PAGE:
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Travel: Come baaack soon! Fun on the sheep farm on a Brecon Beacons break

© PA Photo/Ben MicthellMarie and Ava meet one of the sheep kept at the Cwmberach Uchaf Farm
Marie and Ava meet one of the sheep kept at the Cwmberach Uchaf Farm

Gosh, you are actually insane,” my daughter’s friend shrieks as Marie dunks herself, from head to toe, in the chilly waters of a stream.

We have just hiked through shoulder-high ferns, admired vibrant heather and been chased by donkeys to reach this bubbling brook hidden in the folding hills of the Brecon Beacons National Park in south Wales.

As dragonflies buzz by, Marie and Ava strip down to their swimming costumes and take tentative steps into the water, checking for any frogs.

As they get deeper into the water, the giggles rise in volume with the growing disbelief that they are actually climbing into a stream surrounded by brambles, rocks and by nature.

As two typical 12-year-old city girls, their only regular exposure to the wild outdoors is through David Attenborough documentaries and trips to the beach, but our stay at Cwmberach Uchaf Farm near Ammanford has brought an altogether more hands-on experience.

Feeding the chickens

As soon as we arrive at the farm, which provides glamping stays through the Feather Down group, Marie and Ava immediately run to the animal enclosures.

And the response from the animals is equally enthusiastic – from a nearby paddock, three snow white goats come charging over.

The girls’ first reaction is to grab a quick selfie with the animals, who we are later introduced to by farm owner Mark Dempster as mum Lily and sons Ant and Dec. On a tour of the site, Mark explains that Lily, a Saanen Swiss milking goat, had been abandoned in the mountains and adds: “She’s been on a mission to escape ever since.”

He leads us to the chicken pen where the hens are equally happy to see us, as Mark hands out bread for the children to feed them. Mark says we are welcome to look for eggs in the morning by checking under the hens, but this seems a step too far for Marie and Ava.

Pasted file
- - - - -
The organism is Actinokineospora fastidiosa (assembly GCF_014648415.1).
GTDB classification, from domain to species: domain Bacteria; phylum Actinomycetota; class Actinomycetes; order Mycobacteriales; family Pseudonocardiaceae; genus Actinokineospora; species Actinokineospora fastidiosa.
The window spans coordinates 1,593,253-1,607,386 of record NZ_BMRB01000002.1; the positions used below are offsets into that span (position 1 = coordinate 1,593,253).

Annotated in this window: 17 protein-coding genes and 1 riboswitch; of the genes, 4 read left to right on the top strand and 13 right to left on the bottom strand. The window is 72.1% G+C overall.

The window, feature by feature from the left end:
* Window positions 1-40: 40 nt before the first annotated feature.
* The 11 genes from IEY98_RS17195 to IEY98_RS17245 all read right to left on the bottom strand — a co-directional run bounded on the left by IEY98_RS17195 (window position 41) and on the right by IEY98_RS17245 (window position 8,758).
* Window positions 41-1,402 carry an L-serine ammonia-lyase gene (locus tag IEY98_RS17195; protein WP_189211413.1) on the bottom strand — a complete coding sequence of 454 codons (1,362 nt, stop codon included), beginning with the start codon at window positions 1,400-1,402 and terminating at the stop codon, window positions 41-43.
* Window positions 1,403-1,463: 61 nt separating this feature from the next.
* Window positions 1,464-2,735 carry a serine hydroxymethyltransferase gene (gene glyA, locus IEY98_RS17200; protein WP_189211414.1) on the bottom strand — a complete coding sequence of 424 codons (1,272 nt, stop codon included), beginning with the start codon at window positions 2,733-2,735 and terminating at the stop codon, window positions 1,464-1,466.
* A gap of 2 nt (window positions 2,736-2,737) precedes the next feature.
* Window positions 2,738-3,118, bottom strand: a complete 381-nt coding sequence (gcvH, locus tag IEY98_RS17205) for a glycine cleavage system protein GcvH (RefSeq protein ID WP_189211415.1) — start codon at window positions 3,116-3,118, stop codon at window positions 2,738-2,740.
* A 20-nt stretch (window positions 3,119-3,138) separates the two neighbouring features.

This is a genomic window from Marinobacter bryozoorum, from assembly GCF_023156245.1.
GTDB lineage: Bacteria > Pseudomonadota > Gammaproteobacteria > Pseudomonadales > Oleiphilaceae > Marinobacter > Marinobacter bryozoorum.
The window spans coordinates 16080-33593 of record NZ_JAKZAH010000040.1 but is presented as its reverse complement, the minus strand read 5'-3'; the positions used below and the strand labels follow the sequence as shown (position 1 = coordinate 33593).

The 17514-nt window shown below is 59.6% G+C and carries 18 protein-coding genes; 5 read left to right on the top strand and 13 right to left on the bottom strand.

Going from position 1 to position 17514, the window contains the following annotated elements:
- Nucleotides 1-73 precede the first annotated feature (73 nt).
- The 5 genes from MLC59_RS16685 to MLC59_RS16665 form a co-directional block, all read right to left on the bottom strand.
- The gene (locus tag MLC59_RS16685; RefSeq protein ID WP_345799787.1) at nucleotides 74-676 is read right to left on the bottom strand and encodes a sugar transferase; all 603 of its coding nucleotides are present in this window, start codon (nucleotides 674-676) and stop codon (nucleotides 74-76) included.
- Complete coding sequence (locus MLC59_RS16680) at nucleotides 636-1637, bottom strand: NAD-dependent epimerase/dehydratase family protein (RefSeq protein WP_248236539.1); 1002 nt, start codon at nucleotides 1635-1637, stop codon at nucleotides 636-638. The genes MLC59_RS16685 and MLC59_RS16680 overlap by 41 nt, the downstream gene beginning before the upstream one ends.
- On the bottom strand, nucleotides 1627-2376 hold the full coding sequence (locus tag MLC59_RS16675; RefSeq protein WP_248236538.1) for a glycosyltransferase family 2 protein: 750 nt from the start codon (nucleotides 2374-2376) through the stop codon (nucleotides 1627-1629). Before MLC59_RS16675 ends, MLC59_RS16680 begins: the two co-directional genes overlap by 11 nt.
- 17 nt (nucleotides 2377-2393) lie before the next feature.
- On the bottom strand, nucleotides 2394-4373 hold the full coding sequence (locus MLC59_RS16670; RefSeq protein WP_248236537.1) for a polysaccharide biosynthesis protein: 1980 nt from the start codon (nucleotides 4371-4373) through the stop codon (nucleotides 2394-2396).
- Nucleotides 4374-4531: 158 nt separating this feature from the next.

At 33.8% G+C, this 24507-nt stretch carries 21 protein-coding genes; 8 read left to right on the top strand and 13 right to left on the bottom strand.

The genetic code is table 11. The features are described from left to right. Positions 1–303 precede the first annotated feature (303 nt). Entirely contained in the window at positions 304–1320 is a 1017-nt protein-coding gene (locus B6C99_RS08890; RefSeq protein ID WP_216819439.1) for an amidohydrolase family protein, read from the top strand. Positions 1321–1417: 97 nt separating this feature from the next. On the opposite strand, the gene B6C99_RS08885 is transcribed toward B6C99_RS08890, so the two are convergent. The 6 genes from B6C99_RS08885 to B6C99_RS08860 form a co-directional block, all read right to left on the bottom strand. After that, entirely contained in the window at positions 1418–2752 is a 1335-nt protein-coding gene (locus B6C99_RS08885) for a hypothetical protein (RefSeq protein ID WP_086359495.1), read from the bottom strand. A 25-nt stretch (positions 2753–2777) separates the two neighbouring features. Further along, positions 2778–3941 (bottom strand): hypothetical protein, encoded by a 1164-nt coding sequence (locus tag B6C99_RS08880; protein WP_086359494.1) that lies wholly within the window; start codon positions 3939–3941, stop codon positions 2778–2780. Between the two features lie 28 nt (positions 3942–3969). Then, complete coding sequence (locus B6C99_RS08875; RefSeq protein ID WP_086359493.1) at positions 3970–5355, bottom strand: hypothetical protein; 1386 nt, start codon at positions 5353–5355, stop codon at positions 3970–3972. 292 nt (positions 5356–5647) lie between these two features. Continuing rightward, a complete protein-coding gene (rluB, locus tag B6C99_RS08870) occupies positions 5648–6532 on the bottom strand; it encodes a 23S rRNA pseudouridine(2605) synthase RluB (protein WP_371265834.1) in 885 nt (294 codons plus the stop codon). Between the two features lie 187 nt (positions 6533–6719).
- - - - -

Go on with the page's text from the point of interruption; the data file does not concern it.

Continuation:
Mark explains that the farm, which has been in their family for generations, had not been a working farm for 20 years and they are still finding the balance between livestock, conservation and tourism.

He leads us out into the dense fern-packed fields on the steep slopes of the Black Mountains at the top of the 50-acre site, which have been praised for their biodiversity. And proudly pointing to the trees, Mark says: “This is the first stop for the cuckoos coming back from Africa each year. One time, I saw two flying together, I’ve never seen anything like it.”

He reels off a list of wildlife which have made their home in the woods and shrubs, from badgers to woodpeckers and bats.

A number of sheep rustle their way through the ferns and Mark says: “It can be like Jurassic Park when you see the bushes rustle in the distance, as the sheep wander around.”

© Press Association Images
Chill out at the lodge-tent

We return to our tents, which have been decked out to the Feather Down design based on a traditional farmhouse.

Opening the canvas door reveals a fully-equipped kitchen complete with wood-burning stove, but what immediately captures the attention is the cupboard bed.

Behind the wooden doors with a charming heart-shaped peephole, the double bed is the definition of snug and with its super comfortable double mattress, it is sure to give the girls good dreams.

The canvas roof is the only link to normal camping as this lodge-tent comes complete with a double bedroom, bunk beds and, unbelievably, a flushing toilet and steaming hot shower. The water from the taps comes fresh from springs on the farm before being UV filtered to make it safe to drink.

The only missing luxury is electricity but the glow of candles and oil lamps creates a timeless atmosphere.

The weather is kind to us the next day and we head to the sandy beach of Caswell Bay near Swansea, where the girls spend several hours bodyboarding in the waves.

© Press Association Images
Rhossili Bay

At the end of the day, we drive on to Rhossili Bay at the end of the Gower peninsula, as the sun starts to set over the dramatic Worms Head tidal island – which at low tide, is reachable by foot.

The girls are windswept, exhausted and ready to climb back into their cupboard bed, before another day of exploring tomorrow.


Bring your swim suit. There are some fabulous, if cold, lakes nearby that make for great wild swimming spots. And pack your walking gear – there are miles of beautiful routes to stroll and explore.


A three-night stay starts from £365 for a maximum of six guests (five adults). Includes en suite and a farmhouse shower. Visit or call 01420 80804.